If you were of the world, the world would love you as its own; but because you are not of the world, but I chose you out of the world, therefore the world hates you.

Romans 12:2 ESV

Do not be conformed to this world, but be transformed by the renewal of your mind, that by testing you may discern what is the will of God, what is good and acceptable and perfect.

John 18:36 ESV

Jesus answered, “My kingdom is not of this world. If my kingdom were of this world, my servants would have been fighting, that I might not be delivered over to the Jews. But my kingdom is not from the world.”

John 17:14 ESV

I have given them your word, and the world has hated them because they are not of the world, just as I am not of the world.

Colossians 3:2 ESV

Set your minds on things that are above, not on things that are on earth.

John 17:16 ESV

They are not of the world, just as I am not of the world.

John 8:23 ESV

He said to them, “You are from below; I am from above. You are of this world; I am not of this world.

Philippians 3:20-21 ESV votes

But our citizenship is in heaven, and from it we await a Saviour, the Lord Jesus Christ, who will transform our lowly body to be like his glorious body, by the power that enables him even to subject all things to himself.

Ephesians 6:12 ESV votes

For we do not wrestle against flesh and blood, but against the rulers, against the authorities, against the cosmic powers over this present darkness, against the spiritual forces of evil in the heavenly places.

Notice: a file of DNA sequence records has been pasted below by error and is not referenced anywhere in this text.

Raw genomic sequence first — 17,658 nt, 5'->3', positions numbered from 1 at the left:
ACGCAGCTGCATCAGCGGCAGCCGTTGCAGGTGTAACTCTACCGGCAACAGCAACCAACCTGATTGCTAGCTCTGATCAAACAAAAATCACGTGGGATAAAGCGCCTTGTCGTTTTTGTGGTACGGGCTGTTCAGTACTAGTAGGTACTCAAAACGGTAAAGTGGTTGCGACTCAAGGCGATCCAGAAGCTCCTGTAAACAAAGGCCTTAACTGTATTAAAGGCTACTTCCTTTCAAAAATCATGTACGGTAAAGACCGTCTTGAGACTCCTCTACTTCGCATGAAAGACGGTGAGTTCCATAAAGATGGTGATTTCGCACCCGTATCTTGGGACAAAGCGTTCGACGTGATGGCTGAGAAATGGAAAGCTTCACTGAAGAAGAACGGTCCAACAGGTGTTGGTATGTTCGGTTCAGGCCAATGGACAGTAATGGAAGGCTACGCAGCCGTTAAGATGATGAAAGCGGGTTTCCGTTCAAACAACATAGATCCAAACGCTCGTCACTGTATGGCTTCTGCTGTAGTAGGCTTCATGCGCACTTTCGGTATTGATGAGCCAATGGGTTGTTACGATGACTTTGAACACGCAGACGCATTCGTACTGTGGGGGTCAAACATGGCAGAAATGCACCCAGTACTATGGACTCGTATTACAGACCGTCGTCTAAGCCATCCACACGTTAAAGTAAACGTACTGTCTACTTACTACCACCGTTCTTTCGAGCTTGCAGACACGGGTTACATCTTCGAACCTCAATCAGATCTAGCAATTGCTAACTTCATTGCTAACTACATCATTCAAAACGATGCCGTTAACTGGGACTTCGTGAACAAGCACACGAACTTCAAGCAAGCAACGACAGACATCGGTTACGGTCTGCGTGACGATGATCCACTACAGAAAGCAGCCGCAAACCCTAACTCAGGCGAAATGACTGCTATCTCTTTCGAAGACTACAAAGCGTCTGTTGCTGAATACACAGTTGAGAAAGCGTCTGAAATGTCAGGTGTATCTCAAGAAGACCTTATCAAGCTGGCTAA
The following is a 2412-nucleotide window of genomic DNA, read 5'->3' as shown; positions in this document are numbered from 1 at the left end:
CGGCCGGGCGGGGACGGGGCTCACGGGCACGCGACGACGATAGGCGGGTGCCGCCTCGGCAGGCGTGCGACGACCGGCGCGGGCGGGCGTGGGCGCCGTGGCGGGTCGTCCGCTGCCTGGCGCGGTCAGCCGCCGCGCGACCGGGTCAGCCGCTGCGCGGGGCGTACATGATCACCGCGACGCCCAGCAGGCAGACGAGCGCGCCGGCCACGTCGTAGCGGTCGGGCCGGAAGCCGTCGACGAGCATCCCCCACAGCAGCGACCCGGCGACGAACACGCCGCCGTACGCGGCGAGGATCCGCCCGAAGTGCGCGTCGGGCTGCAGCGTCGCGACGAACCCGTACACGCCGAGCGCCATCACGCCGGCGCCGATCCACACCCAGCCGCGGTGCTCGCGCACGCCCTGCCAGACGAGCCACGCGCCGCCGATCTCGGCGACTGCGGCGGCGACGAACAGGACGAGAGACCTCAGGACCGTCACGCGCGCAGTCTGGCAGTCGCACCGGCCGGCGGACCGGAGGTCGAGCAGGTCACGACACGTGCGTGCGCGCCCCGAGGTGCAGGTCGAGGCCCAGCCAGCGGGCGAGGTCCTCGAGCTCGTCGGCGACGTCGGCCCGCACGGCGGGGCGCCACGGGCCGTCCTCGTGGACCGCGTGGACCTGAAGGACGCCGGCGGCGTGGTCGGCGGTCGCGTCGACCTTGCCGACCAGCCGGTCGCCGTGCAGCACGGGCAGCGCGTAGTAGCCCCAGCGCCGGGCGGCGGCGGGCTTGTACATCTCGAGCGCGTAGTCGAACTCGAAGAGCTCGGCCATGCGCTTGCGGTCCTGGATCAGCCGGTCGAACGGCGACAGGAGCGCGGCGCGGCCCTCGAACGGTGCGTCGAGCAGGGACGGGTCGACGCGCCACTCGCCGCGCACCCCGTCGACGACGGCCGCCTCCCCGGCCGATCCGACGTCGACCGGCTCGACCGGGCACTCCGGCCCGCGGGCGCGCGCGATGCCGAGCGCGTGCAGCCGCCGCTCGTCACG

1 John 2:15-17 ESV

Do not love the world or the things in the world. If anyone loves the world, the love of the Father is not in him. For all that is in the world—the desires of the flesh and the desires of the eyes and pride in possessions—is not from the Father but is from the world. And the world is passing away along with its desires, but whoever does the will of God abides forever.

James 4:4 ESV  votes

You adulterous people! Do you not know that friendship with the world is enmity with God? Therefore whoever wishes to be a friend of the world makes himself an enemy of God.

John 15:18-19 ESV

“If the world hates you, know that it has hated me before it hated you. If you were of the world, the world would love you as its own; but because you are not of the world, but I chose you out of the world, therefore the world hates you.

1 John 5:19 ESV

We know that we are from God, and the whole world lies in the power of the evil one.

Choice to make

In a sense then, we are born to this world and we have a choice to make: do we exercise our right and become Subjects in the Kingdom? Remarkably, however, we are not only Subjects, we are also members of the royal household as we are adopted to the royal family. Even more amazing, Jesus calls us His friends! (John 15:15). I find that truly mind boggling! A friend of Jesus ……. A friend of the Saviour of the World …….

In diagram form we can say that the World and the Kingdom exist side by side. Do we “straddle” them, with one foot in each camp?  Where is our true allegiance? Whilst it is inevitable that we must live out our lives in this world, yet we MUST be Subjects in God’s Kingdom, and our right to do so was secured by Jesus on the cross at Golgotha. I would like to wax lyrical about that, but the subject of the Cross is beyond the scope of this limited article. However this Powerpoint slide deck illustrates the point for those who want to dig a little deeper: